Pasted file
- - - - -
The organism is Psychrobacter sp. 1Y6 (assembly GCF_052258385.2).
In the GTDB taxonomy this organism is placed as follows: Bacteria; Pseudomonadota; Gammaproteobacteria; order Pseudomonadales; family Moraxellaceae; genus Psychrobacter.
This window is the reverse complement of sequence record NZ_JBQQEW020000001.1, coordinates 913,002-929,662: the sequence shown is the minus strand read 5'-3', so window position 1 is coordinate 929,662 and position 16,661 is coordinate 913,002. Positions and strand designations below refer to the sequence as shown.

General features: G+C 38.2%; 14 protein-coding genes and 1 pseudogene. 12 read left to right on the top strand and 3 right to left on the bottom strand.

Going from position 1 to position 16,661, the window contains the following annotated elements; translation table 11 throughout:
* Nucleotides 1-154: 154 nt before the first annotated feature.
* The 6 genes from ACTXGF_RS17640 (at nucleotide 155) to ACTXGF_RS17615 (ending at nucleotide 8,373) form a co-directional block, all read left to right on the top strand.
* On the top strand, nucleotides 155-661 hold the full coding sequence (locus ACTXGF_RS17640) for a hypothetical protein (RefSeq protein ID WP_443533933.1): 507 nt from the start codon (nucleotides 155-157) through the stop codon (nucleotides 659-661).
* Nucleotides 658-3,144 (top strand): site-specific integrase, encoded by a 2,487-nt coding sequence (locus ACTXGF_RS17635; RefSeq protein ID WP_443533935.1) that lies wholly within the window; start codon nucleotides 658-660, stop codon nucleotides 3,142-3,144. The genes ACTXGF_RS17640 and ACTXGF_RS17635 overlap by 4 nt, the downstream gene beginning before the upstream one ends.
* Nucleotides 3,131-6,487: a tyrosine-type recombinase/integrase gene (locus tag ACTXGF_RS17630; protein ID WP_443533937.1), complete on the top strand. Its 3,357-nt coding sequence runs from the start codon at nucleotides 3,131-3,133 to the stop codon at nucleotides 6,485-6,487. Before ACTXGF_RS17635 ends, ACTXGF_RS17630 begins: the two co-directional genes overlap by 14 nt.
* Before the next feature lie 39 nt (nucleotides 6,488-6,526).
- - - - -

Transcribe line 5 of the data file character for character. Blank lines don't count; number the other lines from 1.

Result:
Going from position 1 to position 16,661, the window contains the following annotated elements; translation table 11 throughout: